People have told me I'm lucky: I'm working in a field I feel passionate about. I've known since I was twelve, when I took my first programming class, that I wanted to work with computers. And I've enjoyed (almost) all of my twenty-eight years (so far) in computers. But I don't think it was luck. My mother taught me at an early age to follow my passion. And I did. I hope to teach the same to my children.
What is your favorite subject at school? Is it math? Career possibilities for people who like math include engineering, architecture, mechanics, computer science, and accounting. This marvelous site from the Bureau of Labor Statistics provides career exploration for elementary students based on their favorite school subjects. Each career listing includes details such as what the work entails, how many jobs there are, preparing for the job, average pay scale, and professional associations to contact for more information.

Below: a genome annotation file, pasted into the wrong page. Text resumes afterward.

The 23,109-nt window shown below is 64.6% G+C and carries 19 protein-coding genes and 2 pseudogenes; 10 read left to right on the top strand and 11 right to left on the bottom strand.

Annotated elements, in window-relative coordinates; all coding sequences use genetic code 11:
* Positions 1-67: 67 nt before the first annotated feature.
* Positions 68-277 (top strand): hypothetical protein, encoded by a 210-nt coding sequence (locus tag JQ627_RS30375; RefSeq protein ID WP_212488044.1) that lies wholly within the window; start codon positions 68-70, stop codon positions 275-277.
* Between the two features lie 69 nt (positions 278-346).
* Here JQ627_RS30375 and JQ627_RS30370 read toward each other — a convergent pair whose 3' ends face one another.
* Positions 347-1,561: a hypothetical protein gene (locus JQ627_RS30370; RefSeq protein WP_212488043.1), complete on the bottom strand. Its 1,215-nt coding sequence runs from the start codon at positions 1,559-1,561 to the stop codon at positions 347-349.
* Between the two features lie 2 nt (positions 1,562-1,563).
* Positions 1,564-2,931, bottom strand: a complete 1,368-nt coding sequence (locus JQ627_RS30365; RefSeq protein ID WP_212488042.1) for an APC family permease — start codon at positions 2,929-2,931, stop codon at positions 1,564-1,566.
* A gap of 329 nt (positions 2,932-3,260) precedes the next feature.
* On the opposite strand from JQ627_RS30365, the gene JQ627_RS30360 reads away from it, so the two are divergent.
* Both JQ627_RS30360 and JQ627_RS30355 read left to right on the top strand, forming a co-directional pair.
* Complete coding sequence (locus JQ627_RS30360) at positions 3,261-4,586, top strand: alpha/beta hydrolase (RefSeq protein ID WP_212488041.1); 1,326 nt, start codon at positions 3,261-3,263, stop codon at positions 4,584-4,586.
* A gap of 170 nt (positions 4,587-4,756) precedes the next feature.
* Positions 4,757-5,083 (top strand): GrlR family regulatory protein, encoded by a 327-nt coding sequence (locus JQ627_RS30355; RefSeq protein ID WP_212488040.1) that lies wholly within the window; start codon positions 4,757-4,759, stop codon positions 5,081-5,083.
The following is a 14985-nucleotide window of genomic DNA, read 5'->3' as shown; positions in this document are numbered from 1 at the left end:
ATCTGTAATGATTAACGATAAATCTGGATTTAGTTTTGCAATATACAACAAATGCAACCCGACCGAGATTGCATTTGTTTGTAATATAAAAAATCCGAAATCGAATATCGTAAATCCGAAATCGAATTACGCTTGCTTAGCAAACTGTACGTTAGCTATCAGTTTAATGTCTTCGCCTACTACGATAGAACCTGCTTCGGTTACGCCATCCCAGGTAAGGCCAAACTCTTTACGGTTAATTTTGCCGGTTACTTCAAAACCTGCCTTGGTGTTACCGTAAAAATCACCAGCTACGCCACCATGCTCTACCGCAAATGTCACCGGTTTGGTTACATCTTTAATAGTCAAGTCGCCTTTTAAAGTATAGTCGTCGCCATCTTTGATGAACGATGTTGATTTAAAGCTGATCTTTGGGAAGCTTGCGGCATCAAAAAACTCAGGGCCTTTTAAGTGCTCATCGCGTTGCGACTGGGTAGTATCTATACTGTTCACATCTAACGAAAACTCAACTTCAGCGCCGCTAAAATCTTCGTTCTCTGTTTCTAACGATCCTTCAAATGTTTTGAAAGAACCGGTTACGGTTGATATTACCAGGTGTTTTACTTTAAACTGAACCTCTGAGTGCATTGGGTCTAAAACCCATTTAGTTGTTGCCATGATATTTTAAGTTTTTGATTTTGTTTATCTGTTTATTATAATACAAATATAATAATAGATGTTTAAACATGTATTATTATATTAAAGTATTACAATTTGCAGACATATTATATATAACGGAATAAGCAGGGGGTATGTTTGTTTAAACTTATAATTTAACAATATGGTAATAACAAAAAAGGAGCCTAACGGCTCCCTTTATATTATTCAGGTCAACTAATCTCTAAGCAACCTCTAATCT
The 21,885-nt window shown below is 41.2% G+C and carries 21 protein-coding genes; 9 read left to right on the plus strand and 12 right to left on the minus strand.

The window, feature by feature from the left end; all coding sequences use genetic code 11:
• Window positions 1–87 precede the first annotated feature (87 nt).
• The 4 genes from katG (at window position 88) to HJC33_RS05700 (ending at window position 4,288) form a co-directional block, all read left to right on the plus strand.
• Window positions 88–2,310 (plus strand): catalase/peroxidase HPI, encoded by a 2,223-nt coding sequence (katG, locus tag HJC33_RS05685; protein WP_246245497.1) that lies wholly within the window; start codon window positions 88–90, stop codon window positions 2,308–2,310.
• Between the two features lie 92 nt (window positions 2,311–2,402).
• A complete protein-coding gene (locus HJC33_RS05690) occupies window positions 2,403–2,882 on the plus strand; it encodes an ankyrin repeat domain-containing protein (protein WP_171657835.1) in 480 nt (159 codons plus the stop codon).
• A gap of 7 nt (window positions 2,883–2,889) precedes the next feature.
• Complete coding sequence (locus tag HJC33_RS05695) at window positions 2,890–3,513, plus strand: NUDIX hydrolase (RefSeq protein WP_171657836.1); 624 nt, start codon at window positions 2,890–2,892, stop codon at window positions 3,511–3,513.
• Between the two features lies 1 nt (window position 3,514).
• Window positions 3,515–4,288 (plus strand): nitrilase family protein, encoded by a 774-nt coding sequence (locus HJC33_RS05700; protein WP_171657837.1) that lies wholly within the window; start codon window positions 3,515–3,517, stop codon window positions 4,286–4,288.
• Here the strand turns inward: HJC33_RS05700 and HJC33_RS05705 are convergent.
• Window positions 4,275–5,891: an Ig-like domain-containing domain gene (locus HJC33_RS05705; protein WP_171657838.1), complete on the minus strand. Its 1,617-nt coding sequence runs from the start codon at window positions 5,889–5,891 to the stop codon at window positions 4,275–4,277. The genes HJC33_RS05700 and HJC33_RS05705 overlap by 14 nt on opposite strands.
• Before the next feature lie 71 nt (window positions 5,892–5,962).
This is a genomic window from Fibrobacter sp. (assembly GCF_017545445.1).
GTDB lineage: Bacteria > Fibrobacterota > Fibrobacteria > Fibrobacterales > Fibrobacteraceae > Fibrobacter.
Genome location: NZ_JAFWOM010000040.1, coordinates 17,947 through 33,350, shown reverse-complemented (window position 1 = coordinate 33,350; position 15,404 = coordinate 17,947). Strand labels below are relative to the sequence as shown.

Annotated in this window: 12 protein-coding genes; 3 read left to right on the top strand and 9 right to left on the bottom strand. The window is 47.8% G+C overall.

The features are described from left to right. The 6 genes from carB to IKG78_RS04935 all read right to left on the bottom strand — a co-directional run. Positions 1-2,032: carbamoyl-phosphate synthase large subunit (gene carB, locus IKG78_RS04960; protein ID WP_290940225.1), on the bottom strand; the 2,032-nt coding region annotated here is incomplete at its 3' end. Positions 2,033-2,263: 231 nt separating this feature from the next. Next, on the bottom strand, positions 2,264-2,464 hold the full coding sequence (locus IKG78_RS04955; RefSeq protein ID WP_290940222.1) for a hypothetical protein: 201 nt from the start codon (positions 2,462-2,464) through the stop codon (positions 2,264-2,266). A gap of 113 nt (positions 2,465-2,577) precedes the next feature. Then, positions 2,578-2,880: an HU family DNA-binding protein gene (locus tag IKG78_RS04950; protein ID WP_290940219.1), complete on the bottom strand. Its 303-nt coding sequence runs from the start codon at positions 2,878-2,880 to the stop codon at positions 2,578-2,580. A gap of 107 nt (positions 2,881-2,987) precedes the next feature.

"They're out there. People just like you who are interested in music, computers, health, animals, fashion design, children or the environment. Better yet, they've found ways to support themselves doing what they love." This guide for teenagers includes the formula for creating a life you love. It starts by looking inside to figure out what really makes you happy, and then looking outside to find opportunities that exist in your field of interest. Read the introduction for an atypical answer to the question: Should teenagers work?
Based on answers to questions about your interests, abilities and values, Career Key will list groups of jobs likely to fit you. Derived from John Holland's Self-Directed Search, jobs and people are grouped into six personality types: Realistic, Investigative, Artistic, Social, Enterprising, and Conventional. Individual job listings are linked to entries in the Bureau of Labor Statistics' Occupational Outlook Handbook. As with all assessment tests, Career Key is best used as a tool to help you begin your career explorations, and not viewed as a mandate.